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AV Block

The canine and feline heart has four chambers. The top two are called the atria. The bottom two are called the ventricles. The heart’s “natural” pacemaker is called the sinoatrial (SA) node or sinus node. It’s a small mass of specialized cells in the heart’s right atrium. It produces electrical impulses that make the heart beat. For the heartheart to beat properly, the signal must travel from the SA node down a specific path to reach the ventricles. As the signal goes from the atria to the ventricles, it passes through specialized conducting tissue called the atrioventricular (AV) node.

On an electrocardiogram (ECG), a portion of the graph called the P wave shows the impulse passing through the atria. Another portion of the graph, the QRS wave, shows the impulse passing through the ventricles. As long as the impulse is transmitted normally, the heart pumps and beats at a regular pace.

What is AV Block?

Sometimes the signal from the heart’s upper to lower chambers is impaired or doesn’t transmit. This is “heart block” or “AV block.” This does not mean that the blood flow or blood vessels are blocked. Heart block is classified according to the level of impairment — first-degree heart block, second-degree heart block or third-degree (complete) heart block.

First-degree heart block, or first-degree AV block, is when the electrical impulse moves through the AV node more slowly than normal. The time it takes for the impulse to get from the atria to the ventricles (the PR interval) should be less than about 0.2 seconds. If it takes longer than this, it’s called first-degree heart block. Heartrate and rhythm are normal, and there may be nothing wrong with the heart. In this stage of heart block, the canine or feline patietn mya not show clinical signs. In fact, in very fit or active dogs and cats, it may be a normal finding due to low resting heart rate. As such, most cases of 1st degree AV block are found incidentally, requiring no treatment and offering a good prognosis.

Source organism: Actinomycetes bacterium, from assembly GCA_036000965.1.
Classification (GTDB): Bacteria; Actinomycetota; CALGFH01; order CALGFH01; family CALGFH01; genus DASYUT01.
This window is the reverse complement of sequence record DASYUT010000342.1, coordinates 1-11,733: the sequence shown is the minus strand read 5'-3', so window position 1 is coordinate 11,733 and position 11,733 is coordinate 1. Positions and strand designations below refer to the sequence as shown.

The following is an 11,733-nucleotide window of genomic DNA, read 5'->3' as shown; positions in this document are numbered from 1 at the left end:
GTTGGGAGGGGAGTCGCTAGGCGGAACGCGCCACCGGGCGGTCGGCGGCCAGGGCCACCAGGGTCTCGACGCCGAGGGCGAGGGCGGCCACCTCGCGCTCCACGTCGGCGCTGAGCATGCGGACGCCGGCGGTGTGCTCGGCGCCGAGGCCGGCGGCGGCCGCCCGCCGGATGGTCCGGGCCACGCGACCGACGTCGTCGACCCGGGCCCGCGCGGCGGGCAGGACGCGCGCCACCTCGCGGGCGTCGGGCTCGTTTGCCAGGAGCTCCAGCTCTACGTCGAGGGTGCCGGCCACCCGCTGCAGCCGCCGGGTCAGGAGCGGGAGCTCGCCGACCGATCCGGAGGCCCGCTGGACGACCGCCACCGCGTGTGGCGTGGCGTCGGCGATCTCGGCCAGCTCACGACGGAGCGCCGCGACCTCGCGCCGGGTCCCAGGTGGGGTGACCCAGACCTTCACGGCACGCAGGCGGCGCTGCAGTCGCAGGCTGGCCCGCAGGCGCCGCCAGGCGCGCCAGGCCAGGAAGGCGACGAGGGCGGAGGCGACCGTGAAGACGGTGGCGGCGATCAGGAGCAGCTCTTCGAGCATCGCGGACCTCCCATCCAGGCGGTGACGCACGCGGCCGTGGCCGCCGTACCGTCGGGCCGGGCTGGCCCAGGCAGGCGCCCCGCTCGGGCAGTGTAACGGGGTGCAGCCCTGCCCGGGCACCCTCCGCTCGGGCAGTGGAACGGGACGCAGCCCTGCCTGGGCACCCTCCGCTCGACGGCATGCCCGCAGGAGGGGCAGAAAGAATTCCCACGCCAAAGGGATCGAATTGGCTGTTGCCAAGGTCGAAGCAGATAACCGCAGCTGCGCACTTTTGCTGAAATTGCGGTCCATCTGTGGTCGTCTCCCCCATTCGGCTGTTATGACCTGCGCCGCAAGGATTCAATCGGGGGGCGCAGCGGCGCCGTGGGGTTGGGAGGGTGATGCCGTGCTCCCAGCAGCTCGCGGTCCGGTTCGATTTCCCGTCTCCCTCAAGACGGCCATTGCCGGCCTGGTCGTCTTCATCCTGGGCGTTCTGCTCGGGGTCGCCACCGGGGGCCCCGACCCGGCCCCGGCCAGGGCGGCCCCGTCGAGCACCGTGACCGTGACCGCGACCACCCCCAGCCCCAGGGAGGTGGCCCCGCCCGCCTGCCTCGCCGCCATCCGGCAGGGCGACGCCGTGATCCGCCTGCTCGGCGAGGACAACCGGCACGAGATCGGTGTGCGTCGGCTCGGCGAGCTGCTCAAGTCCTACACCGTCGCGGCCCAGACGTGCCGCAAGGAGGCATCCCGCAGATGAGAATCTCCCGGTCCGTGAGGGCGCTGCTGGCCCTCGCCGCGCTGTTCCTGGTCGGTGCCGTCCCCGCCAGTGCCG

In 2nd degree AV block, some signals from the atria don’t reach the ventricles. This causes “dropped beats.” On an ECG, the P wave isn’t followed by the QRS wave, because the ventricles weren’t activated. There are two types:

Type I second-degree heart block, or Mobitz Type I, or Wenckebach’s AV block. Electrical impulses are delayed more and more with each heartbeat until a beat is skipped. This condition is not too serious but sometimes causes mild to moderate weakness, disorientation, or excercise intolerance. This type of AV block is typically responds well to the drug atropine. Generally prognosis is fair to good with treatment.

Type II second-degree heart block, or Mobitz Type II. This is less common than Type I but generally more serious. Because electrical impulses can’t reach the ventricles, an abnormally slow heartbeat may result. Signs are similar to Type I AV block, but can be more pronounced. Some of these cases respond well to treatment with atropine, but some require a pacemaker.

3rd degree AV block (complete AV block) means that the heart’s electrical signal doesn’t pass from the upper to the lower chambers. When this occurs, an independent pacemaker in the lower chambers takes over. The ventricles can contract and pump blood, but at a slower rate than that of the atrial pacemaker.

These impulses are called functional or ventricular scope beats. They’re usually very slow and can’t generate the signals needed to maintain full functioning of the heart muscle. On the ECG, there’s no normal relationship between the P and the QRS waves. Complete heart block is most often caused in adults dogs and cats by heart disease. Complete heart block may be a medical emergency with potentially severe symptoms and a serious risk of cardiac arrest (sudden cardiac death). Treatment for third degree AV block is to implant a pacemaker as soon as possible. Prognosis with pacemaker implantation is guarded, however, as pacemaker technology in dogs and cats further advances, prognosis will continue to improve.


Roger L. Welton, DVM
Founder and Chief Editor,
President, Maybeck Animal Hospital


Article updated 9/6/2012


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